Scottish 4,157,210 607,235 3,549,975
Irish 3,822,660 496,865 3,325,800
German 2,742,765 705,595 2,037,170
Italian 1,270,370 726,275 544,090
Chinese 1,094,700 936,210 158,490
Ukrainian 1,071,060 326,200 744,860
North American Indian 1,000,890 455,805 545,085
Dutch (Netherlands) 923,310 316,220 607,090
Polish 817,085 260,415 556,670
African 731,044 Unknown Unknown
East Indian 713,330 581,665 131,665
Norwegian 363,760 47,230 316,530
Portuguese 357,690 252,835 104,855
Welsh 350,365 28,445 321,925
Jewish 348,605 186,475 162,130
Russian 337,960 70,890 267,070
Filipino 327,545 266,140 61,410
Métis 307,845 72,210 235,635
Swedish 282,760 30,440 252,320
Hungarian (Magyar) 267,255 91,795 175,460
American (USA) 250,010 25,200 224,805

Religion

Population by religion. Only those religions with more than 250,000 respondents are included here. The census question was partly aided -- that is, the questionnaire form gave examples of some of the denominations but not others. The actual question asked is noted below.

Religion Total responses % of Population
Roman Catholic 12,793,125 43.2
No religion 4,796,325 16.2
United Church 2,839,125 9.6
Anglican 2,035,500 6.9
Christian n.i.e. 780,450 2.6
Baptist 729,470 2.5
Lutheran 606,590 2.0
Muslim 579,640 2.0
Protestant n.i.e. 549,205 1.9
Presbyterian 409,830 1.4
Pentecostal 369,475 1.2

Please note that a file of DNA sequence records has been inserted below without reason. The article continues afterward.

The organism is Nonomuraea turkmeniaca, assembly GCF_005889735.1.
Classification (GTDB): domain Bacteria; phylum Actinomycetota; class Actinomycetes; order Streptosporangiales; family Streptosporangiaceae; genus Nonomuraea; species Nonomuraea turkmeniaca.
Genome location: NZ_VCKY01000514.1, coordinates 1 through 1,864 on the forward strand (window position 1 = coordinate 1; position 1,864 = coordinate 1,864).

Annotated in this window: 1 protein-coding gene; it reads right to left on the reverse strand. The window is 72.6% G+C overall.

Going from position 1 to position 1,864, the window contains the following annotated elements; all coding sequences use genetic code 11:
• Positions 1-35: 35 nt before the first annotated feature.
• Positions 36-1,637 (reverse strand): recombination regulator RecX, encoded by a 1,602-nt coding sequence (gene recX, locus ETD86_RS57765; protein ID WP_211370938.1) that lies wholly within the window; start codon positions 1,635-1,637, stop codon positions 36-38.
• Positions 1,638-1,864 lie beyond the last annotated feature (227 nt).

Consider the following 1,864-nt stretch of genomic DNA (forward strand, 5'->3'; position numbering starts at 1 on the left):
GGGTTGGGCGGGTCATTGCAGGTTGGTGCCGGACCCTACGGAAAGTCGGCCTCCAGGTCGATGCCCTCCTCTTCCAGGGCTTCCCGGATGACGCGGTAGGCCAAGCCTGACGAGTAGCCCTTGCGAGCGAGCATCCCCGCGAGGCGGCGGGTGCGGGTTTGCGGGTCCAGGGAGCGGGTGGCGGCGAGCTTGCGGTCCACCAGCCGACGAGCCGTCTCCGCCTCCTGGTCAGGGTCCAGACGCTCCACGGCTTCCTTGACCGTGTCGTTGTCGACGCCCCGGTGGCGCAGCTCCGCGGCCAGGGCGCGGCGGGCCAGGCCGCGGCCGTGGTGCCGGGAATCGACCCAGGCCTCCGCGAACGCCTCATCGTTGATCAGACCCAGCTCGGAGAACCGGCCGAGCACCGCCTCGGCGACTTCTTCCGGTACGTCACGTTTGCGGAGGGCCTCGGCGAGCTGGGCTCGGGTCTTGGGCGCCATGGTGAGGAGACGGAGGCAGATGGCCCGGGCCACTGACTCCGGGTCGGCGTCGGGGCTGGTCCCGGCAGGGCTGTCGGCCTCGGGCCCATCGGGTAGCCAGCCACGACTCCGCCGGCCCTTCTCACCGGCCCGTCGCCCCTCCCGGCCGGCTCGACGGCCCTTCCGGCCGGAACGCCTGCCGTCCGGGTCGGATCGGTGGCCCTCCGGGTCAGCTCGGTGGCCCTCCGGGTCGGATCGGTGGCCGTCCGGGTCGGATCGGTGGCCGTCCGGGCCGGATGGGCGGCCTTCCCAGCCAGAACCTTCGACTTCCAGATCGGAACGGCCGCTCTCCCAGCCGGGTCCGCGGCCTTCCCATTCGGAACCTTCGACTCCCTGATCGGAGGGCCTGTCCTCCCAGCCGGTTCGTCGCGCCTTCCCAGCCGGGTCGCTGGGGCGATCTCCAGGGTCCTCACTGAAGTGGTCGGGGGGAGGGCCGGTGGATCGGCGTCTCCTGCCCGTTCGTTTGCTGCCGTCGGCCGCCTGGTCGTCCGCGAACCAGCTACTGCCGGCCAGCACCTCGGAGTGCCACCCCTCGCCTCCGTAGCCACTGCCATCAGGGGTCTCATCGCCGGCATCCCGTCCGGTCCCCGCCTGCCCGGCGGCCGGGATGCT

Jewish 329,995 1.1
Buddhist 300,345 1.0
Hindu 297,200 1.0
Sikh 278,410 0.9
The actual question asked: ''"What is this person's religion? Indicate a specific denomination or religion even if this person is not currently a practising member of that group.

For example, Roman Catholic, Ukrainian Catholic, United Church, Anglican, Lutheran, Baptist, Coptic Orthodox, Greek Orthodox, Jewish, Islam, Buddhist, Hindu, Sikh, etc."

Visible minorities

Visible minority Total responses % of Population
Chinese 1,029,395 3.47
South Asian 917,070 3.09
Black 662,215 2.23
Filipino 308,575 1.04
Others 1,066,590 3.60
Not a visible
minority
25,655,185 86.56

Age

Population by age:

Age Population
0-4 years 1,696,285
5-14 years 4,029,255
15-19 years 2,053,325
20-24 years 1,955,810
25-44 years 9,096,560
45-54 years 4,419,290
55-64 years 2,868,015
65-74 years 2,142,835
75-84 years 1,329,810
85 years and over 415,910

Methodology

Every person was legally required to return the census questionnaire that required answering basic demographic information. In addition randomly selected people were legally required to complete a much more detailed questionnaire.

On May 15, 2001, Statistics Canada had thousands of canvassers who went around to try and ensure that the entire population was counted. For the first time, this included canvassers who went to homeless shelters to ensure that the homeless were included in the census.

In addition to a small number of individuals who refused to participate, some first nation communities refused to participate en masse and therefore some of the statistics are inaccurate. This is noted as footnotes in many of the affected results.

Effects of Census

The census numbers are the basis of the federal governments transfer payments to the provinces and therefore when a province loses population, its transfer payments are decreased.

In addition, the census numbers are one of the elements that Elections Canada uses to create the boundaries of federal ridings.

See also

External links

  • 2001 Census - Statistics Canada's page on the 2001 Census.